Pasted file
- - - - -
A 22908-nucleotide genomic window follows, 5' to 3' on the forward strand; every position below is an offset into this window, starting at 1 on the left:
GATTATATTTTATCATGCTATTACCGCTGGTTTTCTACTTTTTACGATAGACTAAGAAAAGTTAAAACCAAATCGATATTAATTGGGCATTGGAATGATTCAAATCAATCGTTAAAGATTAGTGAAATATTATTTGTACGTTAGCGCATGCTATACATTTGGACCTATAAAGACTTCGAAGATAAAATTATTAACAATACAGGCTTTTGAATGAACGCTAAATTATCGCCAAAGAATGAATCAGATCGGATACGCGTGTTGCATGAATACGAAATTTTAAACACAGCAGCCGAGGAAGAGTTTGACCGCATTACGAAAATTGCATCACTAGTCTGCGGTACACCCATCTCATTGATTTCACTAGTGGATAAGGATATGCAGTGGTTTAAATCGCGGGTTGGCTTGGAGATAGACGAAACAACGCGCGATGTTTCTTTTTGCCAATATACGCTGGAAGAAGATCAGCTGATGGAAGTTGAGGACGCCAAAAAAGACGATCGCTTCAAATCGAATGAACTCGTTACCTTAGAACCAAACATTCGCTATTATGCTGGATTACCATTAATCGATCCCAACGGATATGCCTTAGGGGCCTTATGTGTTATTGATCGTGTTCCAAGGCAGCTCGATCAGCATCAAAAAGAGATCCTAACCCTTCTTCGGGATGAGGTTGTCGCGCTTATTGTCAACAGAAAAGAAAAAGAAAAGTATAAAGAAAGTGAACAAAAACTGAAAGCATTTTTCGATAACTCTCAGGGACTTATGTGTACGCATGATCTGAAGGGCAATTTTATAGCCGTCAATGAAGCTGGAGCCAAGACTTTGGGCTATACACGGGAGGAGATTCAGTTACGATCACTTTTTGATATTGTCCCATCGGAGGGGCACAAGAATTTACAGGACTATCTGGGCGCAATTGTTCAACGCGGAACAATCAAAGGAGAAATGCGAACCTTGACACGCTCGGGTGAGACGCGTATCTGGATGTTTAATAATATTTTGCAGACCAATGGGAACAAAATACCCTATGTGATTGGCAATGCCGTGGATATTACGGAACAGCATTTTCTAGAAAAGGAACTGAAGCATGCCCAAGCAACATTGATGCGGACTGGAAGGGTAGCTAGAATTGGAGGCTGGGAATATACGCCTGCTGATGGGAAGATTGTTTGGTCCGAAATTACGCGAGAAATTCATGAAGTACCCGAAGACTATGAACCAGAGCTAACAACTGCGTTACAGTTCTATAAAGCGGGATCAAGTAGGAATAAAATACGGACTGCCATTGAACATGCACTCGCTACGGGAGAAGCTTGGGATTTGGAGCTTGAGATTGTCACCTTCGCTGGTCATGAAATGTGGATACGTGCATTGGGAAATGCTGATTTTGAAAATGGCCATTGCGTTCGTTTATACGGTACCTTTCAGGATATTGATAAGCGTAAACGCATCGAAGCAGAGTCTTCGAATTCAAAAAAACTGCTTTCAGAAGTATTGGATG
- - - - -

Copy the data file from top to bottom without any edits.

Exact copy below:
A 22908-nucleotide genomic window follows, 5' to 3' on the forward strand; every position below is an offset into this window, starting at 1 on the left:
GATTATATTTTATCATGCTATTACCGCTGGTTTTCTACTTTTTACGATAGACTAAGAAAAGTTAAAACCAAATCGATATTAATTGGGCATTGGAATGATTCAAATCAATCGTTAAAGATTAGTGAAATATTATTTGTACGTTAGCGCATGCTATACATTTGGACCTATAAAGACTTCGAAGATAAAATTATTAACAATACAGGCTTTTGAATGAACGCTAAATTATCGCCAAAGAATGAATCAGATCGGATACGCGTGTTGCATGAATACGAAATTTTAAACACAGCAGCCGAGGAAGAGTTTGACCGCATTACGAAAATTGCATCACTAGTCTGCGGTACACCCATCTCATTGATTTCACTAGTGGATAAGGATATGCAGTGGTTTAAATCGCGGGTTGGCTTGGAGATAGACGAAACAACGCGCGATGTTTCTTTTTGCCAATATACGCTGGAAGAAGATCAGCTGATGGAAGTTGAGGACGCCAAAAAAGACGATCGCTTCAAATCGAATGAACTCGTTACCTTAGAACCAAACATTCGCTATTATGCTGGATTACCATTAATCGATCCCAACGGATATGCCTTAGGGGCCTTATGTGTTATTGATCGTGTTCCAAGGCAGCTCGATCAGCATCAAAAAGAGATCCTAACCCTTCTTCGGGATGAGGTTGTCGCGCTTATTGTCAACAGAAAAGAAAAAGAAAAGTATAAAGAAAGTGAACAAAAACTGAAAGCATTTTTCGATAACTCTCAGGGACTTATGTGTACGCATGATCTGAAGGGCAATTTTATAGCCGTCAATGAAGCTGGAGCCAAGACTTTGGGCTATACACGGGAGGAGATTCAGTTACGATCACTTTTTGATATTGTCCCATCGGAGGGGCACAAGAATTTACAGGACTATCTGGGCGCAATTGTTCAACGCGGAACAATCAAAGGAGAAATGCGAACCTTGACACGCTCGGGTGAGACGCGTATCTGGATGTTTAATAATATTTTGCAGACCAATGGGAACAAAATACCCTATGTGATTGGCAATGCCGTGGATATTACGGAACAGCATTTTCTAGAAAAGGAACTGAAGCATGCCCAAGCAACATTGATGCGGACTGGAAGGGTAGCTAGAATTGGAGGCTGGGAATATACGCCTGCTGATGGGAAGATTGTTTGGTCCGAAATTACGCGAGAAATTCATGAAGTACCCGAAGACTATGAACCAGAGCTAACAACTGCGTTACAGTTCTATAAAGCGGGATCAAGTAGGAATAAAATACGGACTGCCATTGAACATGCACTCGCTACGGGAGAAGCTTGGGATTTGGAGCTTGAGATTGTCACCTTCGCTGGTCATGAAATGTGGATACGTGCATTGGGAAATGCTGATTTTGAAAATGGCCATTGCGTTCGTTTATACGGTACCTTTCAGGATATTGATAAGCGTAAACGCATCGAAGCAGAGTCTTCGAATTCAAAAAAACTGCTTTCAGAAGTATTGGATG